Jacinta, aka J, was on the hunt for a new bicycle. She had some money set aside and began looking at the options out there. There was always the option for custom, but J eventually grew a liking for Bearclaw Bicycle Co’s offerings. The Thunderhawk checked all the boxes but she wanted to make it her own. Enter the wizards at Black Magic Paint…
From NC to BC, cutting edge carbon technology meets the groundbreaking Industry Nine Hydra hub and aluminum spoke chassis. Introducing the largest i9 carbon mountain wheel offering to date, available now. The collection includes the Ultralite 280, Trail 280, Enduro 315, Grade 315 and Enduro 355. The new carbon rims are built on a partnership with Canadian carbon manufacturer, We Are One Composites and are hand laid in Kamloops, BC.
With a complete lineup of ten new carbon mountain bike wheelsets, the new collection provides high-performance options across all disciplines of riding, from XC to Downhill. We Are One represents an ideal partner thanks to their unrivaled quality and reputation in carbon manufacturing as well as logistical advantages from manufacturing in North America. The collaboration allows for quicker and more efficient delivery, a shorter prototyping phase, increased ordering flexibility, and avoids tariff uncertainty surrounding manufacturing abroad.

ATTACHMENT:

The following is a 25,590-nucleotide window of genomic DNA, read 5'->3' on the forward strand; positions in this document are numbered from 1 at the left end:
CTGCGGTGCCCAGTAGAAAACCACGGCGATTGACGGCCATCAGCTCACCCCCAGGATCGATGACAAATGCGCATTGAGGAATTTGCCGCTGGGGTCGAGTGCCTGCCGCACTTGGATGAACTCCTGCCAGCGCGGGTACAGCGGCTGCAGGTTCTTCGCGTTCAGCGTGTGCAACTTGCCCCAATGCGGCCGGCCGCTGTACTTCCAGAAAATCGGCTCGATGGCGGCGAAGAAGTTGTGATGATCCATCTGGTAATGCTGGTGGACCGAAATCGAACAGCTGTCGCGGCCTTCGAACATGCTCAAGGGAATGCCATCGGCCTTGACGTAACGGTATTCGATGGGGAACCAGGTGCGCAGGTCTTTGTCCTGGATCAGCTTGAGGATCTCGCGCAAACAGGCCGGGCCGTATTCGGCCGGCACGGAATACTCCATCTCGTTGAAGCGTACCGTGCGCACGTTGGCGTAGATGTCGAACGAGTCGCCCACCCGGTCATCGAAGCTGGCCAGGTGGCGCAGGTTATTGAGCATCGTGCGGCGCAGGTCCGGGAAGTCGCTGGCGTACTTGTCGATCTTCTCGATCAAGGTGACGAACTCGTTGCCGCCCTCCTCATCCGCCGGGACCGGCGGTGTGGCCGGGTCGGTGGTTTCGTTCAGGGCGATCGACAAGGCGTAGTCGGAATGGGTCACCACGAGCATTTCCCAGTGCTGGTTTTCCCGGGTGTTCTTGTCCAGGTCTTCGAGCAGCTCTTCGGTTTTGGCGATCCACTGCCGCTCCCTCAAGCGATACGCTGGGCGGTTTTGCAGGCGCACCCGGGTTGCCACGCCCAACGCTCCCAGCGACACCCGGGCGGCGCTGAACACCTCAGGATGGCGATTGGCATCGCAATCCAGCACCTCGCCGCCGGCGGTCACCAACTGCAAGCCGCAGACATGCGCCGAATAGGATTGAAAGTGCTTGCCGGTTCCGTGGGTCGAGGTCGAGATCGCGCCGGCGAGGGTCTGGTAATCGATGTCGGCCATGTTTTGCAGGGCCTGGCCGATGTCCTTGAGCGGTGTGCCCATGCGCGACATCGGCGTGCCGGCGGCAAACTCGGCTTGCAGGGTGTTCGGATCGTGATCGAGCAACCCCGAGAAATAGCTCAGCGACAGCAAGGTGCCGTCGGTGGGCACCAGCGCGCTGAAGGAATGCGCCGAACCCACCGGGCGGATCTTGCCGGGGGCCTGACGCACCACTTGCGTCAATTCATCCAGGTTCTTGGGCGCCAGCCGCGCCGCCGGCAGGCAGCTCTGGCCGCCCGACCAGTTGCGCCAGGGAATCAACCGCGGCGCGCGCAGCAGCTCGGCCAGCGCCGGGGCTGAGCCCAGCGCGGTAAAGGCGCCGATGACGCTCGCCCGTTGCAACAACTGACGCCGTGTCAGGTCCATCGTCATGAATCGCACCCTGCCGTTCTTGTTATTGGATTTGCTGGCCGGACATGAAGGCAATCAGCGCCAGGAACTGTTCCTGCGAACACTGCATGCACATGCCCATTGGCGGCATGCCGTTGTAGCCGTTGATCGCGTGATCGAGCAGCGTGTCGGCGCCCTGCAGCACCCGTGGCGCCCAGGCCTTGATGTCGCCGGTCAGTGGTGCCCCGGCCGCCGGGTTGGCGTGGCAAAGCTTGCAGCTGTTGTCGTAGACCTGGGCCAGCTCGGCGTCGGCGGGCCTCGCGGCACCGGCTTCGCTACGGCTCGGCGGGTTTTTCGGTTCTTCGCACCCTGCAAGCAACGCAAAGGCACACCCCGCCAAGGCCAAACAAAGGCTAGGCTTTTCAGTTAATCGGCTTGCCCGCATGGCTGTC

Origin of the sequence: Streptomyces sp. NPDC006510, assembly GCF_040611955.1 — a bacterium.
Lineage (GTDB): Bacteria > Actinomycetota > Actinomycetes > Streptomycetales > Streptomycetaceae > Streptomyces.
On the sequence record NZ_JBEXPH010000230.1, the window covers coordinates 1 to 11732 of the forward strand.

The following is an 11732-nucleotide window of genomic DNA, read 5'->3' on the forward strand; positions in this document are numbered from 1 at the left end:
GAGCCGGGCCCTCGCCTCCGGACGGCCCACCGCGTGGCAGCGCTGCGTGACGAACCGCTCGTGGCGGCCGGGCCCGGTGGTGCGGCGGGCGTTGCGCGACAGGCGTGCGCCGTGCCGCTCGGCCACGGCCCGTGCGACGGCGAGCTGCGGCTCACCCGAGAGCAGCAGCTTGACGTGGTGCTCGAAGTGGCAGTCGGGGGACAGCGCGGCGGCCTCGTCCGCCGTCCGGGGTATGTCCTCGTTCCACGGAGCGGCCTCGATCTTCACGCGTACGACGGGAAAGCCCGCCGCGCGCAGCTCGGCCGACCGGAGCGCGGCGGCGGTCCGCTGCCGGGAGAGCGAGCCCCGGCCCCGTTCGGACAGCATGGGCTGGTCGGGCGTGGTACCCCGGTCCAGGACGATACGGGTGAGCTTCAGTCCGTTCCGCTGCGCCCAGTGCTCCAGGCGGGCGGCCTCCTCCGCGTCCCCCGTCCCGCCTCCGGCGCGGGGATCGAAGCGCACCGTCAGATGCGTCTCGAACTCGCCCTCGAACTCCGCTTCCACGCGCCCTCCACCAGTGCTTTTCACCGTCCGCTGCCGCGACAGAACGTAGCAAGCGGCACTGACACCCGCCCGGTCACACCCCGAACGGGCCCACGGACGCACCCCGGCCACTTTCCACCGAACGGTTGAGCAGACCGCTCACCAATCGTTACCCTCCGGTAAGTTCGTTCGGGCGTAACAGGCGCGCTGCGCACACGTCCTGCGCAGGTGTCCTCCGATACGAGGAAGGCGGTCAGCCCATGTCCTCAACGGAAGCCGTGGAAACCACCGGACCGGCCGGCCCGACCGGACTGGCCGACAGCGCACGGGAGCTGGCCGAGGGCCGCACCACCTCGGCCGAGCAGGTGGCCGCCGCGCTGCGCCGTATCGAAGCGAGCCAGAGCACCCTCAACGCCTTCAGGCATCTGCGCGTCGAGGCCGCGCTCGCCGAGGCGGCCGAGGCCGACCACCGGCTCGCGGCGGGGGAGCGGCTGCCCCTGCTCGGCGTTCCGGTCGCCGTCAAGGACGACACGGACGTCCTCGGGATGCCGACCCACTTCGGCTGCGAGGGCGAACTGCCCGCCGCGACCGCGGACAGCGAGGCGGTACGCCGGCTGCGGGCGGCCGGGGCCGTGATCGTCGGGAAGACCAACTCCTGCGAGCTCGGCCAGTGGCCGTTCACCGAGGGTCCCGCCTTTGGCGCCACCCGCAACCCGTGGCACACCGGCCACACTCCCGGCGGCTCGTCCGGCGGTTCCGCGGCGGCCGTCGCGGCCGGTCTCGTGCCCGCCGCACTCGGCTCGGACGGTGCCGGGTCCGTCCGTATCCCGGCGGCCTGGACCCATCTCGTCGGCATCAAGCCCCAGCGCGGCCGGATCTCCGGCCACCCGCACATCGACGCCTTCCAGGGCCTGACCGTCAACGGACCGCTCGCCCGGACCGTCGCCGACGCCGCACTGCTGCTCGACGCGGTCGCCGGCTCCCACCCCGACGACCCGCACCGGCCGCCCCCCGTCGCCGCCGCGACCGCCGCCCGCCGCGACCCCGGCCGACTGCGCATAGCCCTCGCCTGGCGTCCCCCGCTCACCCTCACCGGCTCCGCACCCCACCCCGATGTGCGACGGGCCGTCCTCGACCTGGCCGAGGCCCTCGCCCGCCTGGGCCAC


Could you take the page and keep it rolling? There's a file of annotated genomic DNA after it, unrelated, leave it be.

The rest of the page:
Riders have the full assortment of 11 anodized color options as well as fitment options for all modern mountain bike specs. The wheels will be offered in either 24 or 32 spoke counts depending on the application of the wheel. Every wheelset is backed by a Lifetime Warranty. The new era of Industry Nine carbon mountain wheels starts at $2,250 and is available now. For more information visit www.industrynine.com.
MTB wheels, especially the ones with aluminum rims, are easily the most abused product in my bike closet. They’re also the hardest to review, honestly. Reviewing wheels accurately and in a comprehensive way can be as elusive as a fast friend’s wheel in the woods. When Industry Nine gave me a set of their Backcountry 360 wheels, featuring their new Hydra hubs last year, I was amazed at not only the build quality of the wheels but the vast improvement of their newly-engineered Hydra hubs. Read on below.